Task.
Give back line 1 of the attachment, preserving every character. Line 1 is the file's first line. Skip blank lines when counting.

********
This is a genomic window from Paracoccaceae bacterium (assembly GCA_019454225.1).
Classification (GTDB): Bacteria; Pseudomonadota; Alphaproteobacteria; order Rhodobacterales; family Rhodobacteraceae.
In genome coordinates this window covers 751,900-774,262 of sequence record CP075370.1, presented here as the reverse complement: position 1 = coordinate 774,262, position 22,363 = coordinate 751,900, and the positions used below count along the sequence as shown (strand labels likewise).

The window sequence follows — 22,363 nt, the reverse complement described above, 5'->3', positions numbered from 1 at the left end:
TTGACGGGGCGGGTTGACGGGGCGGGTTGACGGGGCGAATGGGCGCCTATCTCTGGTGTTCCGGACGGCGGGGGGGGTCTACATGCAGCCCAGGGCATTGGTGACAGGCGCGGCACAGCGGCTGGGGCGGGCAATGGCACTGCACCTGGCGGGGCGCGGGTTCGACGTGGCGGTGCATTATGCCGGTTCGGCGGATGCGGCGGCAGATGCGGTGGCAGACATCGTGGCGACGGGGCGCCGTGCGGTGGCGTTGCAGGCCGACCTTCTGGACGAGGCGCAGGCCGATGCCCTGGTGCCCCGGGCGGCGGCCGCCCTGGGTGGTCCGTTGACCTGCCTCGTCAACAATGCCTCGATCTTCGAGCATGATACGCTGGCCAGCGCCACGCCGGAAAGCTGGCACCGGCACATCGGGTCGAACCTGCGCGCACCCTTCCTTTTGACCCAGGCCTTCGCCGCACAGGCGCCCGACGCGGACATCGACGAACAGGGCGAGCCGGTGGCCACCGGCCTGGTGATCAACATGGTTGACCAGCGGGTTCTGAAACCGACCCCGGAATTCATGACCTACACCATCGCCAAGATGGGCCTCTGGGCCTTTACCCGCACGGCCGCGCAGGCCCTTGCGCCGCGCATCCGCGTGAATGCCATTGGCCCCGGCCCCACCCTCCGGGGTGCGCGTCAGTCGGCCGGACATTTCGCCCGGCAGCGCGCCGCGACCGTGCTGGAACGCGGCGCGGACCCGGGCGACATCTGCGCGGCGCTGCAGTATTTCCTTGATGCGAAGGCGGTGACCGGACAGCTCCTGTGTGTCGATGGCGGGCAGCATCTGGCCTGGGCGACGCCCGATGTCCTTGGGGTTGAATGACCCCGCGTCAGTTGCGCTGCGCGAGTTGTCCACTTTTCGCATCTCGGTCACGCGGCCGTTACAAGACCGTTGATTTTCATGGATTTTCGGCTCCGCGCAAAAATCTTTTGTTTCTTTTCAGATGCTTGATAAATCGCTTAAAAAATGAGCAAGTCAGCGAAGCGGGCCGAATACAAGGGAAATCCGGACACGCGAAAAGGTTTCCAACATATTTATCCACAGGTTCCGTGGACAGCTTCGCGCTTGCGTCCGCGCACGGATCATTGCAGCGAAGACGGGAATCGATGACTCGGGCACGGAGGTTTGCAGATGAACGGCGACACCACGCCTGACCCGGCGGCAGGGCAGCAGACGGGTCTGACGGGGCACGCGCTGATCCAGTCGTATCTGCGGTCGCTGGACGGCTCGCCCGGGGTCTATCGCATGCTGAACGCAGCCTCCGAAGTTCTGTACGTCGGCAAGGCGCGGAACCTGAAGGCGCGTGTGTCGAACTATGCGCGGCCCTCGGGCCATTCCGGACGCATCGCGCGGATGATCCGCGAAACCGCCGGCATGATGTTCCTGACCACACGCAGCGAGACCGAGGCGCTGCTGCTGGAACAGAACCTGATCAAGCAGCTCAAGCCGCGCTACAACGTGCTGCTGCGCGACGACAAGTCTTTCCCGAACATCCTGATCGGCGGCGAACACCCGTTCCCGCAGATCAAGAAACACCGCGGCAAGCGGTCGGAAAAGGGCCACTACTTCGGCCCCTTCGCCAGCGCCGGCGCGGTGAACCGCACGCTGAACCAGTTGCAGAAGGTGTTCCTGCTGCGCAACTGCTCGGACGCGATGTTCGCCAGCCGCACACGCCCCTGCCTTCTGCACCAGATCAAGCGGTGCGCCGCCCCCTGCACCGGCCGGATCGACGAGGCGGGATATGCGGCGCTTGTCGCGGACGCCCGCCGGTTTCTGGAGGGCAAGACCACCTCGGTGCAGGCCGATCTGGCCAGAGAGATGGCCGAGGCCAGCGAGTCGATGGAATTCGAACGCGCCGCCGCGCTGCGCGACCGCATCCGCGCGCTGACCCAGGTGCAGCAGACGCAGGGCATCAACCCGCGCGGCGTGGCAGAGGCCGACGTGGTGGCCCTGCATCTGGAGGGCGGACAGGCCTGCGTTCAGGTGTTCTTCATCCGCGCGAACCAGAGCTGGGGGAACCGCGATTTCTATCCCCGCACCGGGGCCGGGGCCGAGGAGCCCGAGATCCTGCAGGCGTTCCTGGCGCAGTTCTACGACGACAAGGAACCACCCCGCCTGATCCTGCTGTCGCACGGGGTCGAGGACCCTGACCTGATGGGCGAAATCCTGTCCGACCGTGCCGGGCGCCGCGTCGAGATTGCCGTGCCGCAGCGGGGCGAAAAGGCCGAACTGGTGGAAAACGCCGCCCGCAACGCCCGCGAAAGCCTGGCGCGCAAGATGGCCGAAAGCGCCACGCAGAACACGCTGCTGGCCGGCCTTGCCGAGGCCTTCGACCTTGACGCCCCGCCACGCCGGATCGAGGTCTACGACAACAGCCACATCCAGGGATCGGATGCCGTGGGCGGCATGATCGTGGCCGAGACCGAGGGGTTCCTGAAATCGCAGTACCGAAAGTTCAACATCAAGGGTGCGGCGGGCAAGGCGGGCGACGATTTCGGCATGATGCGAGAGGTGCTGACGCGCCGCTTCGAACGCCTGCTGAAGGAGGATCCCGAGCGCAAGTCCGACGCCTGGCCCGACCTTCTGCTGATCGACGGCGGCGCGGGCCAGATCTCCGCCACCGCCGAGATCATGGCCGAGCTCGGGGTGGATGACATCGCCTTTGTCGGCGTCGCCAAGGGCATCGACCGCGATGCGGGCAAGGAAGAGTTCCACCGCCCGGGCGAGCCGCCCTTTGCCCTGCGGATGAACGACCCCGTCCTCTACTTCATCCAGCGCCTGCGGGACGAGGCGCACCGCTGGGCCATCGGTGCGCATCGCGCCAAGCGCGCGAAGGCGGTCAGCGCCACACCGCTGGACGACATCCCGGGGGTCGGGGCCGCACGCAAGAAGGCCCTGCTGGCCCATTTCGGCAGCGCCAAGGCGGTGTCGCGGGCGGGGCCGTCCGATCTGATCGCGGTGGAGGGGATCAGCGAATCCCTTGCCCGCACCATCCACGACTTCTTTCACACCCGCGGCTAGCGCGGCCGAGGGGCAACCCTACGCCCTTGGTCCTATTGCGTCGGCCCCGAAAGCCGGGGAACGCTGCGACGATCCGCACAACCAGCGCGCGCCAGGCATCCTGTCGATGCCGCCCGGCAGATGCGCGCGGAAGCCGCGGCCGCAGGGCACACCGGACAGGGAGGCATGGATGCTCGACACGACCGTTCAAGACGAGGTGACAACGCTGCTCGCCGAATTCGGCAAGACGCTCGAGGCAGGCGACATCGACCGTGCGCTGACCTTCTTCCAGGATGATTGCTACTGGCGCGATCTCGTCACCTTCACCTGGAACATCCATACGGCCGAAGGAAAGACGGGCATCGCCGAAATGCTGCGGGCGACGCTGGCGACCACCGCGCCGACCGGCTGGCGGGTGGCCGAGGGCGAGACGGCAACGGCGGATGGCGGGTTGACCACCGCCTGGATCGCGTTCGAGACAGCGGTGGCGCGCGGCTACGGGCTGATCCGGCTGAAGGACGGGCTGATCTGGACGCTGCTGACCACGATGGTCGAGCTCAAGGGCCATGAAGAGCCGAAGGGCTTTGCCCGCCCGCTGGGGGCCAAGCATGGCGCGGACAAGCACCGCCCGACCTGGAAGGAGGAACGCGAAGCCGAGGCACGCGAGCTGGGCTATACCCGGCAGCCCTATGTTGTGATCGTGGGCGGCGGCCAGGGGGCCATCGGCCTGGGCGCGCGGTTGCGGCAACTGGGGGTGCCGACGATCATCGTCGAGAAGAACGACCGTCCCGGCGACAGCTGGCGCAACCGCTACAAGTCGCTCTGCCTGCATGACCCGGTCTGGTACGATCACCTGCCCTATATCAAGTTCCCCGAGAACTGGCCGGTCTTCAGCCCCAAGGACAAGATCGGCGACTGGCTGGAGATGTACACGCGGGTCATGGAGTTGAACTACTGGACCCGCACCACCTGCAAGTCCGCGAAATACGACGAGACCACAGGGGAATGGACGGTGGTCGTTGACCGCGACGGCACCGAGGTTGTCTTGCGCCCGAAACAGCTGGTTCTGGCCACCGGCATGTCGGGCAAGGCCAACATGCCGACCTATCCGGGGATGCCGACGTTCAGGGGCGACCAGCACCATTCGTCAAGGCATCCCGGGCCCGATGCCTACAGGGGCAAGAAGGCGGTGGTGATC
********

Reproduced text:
This is a genomic window from Paracoccaceae bacterium (assembly GCA_019454225.1).